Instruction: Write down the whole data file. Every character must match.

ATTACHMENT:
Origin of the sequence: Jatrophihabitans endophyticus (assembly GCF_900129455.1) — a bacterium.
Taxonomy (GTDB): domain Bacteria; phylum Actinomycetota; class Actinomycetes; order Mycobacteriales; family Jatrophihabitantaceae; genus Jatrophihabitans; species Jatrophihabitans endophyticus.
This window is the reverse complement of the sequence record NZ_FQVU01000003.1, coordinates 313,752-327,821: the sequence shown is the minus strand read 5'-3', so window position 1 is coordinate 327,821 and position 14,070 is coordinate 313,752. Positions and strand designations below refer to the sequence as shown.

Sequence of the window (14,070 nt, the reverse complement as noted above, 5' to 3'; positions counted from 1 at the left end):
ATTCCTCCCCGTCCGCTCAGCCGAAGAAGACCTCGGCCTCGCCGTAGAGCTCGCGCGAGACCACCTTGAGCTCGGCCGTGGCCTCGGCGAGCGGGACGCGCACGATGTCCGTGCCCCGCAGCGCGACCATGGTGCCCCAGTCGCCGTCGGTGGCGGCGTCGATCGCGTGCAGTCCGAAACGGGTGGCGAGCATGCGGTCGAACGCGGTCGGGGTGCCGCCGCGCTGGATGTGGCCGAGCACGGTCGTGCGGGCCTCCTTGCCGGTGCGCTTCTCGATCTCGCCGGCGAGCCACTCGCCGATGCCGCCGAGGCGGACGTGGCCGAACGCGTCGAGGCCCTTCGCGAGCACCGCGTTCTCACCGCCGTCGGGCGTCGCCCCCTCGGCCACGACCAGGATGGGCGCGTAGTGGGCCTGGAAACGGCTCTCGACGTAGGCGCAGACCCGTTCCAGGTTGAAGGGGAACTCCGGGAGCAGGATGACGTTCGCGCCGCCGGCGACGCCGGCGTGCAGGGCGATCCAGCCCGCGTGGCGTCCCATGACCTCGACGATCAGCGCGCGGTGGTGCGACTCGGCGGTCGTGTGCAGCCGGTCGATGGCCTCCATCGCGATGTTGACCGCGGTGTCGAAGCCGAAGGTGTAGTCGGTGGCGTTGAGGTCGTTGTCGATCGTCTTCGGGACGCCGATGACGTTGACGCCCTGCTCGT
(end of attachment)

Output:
Origin of the sequence: Jatrophihabitans endophyticus (assembly GCF_900129455.1) — a bacterium.
Taxonomy (GTDB): domain Bacteria; phylum Actinomycetota; class Actinomycetes; order Mycobacteriales; family Jatrophihabitantaceae; genus Jatrophihabitans; species Jatrophihabitans endophyticus.
This window is the reverse complement of the sequence record NZ_FQVU01000003.1, coordinates 313,752-327,821: the sequence shown is the minus strand read 5'-3', so window position 1 is coordinate 327,821 and position 14,070 is coordinate 313,752. Positions and strand designations below refer to the sequence as shown.

Sequence of the window (14,070 nt, the reverse complement as noted above, 5' to 3'; positions counted from 1 at the left end):
ATTCCTCCCCGTCCGCTCAGCCGAAGAAGACCTCGGCCTCGCCGTAGAGCTCGCGCGAGACCACCTTGAGCTCGGCCGTGGCCTCGGCGAGCGGGACGCGCACGATGTCCGTGCCCCGCAGCGCGACCATGGTGCCCCAGTCGCCGTCGGTGGCGGCGTCGATCGCGTGCAGTCCGAAACGGGTGGCGAGCATGCGGTCGAACGCGGTCGGGGTGCCGCCGCGCTGGATGTGGCCGAGCACGGTCGTGCGGGCCTCCTTGCCGGTGCGCTTCTCGATCTCGCCGGCGAGCCACTCGCCGATGCCGCCGAGGCGGACGTGGCCGAACGCGTCGAGGCCCTTCGCGAGCACCGCGTTCTCACCGCCGTCGGGCGTCGCCCCCTCGGCCACGACCAGGATGGGCGCGTAGTGGGCCTGGAAACGGCTCTCGACGTAGGCGCAGACCCGTTCCAGGTTGAAGGGGAACTCCGGGAGCAGGATGACGTTCGCGCCGCCGGCGACGCCGGCGTGCAGGGCGATCCAGCCCGCGTGGCGTCCCATGACCTCGACGATCAGCGCGCGGTGGTGCGACTCGGCGGTCGTGTGCAGCCGGTCGATGGCCTCCATCGCGATGTTGACCGCGGTGTCGAAGCCGAAGGTGTAGTCGGTGGCGTTGAGGTCGTTGTCGATCGTCTTCGGGACGCCGATGACGTTGACGCCCTGCTCGT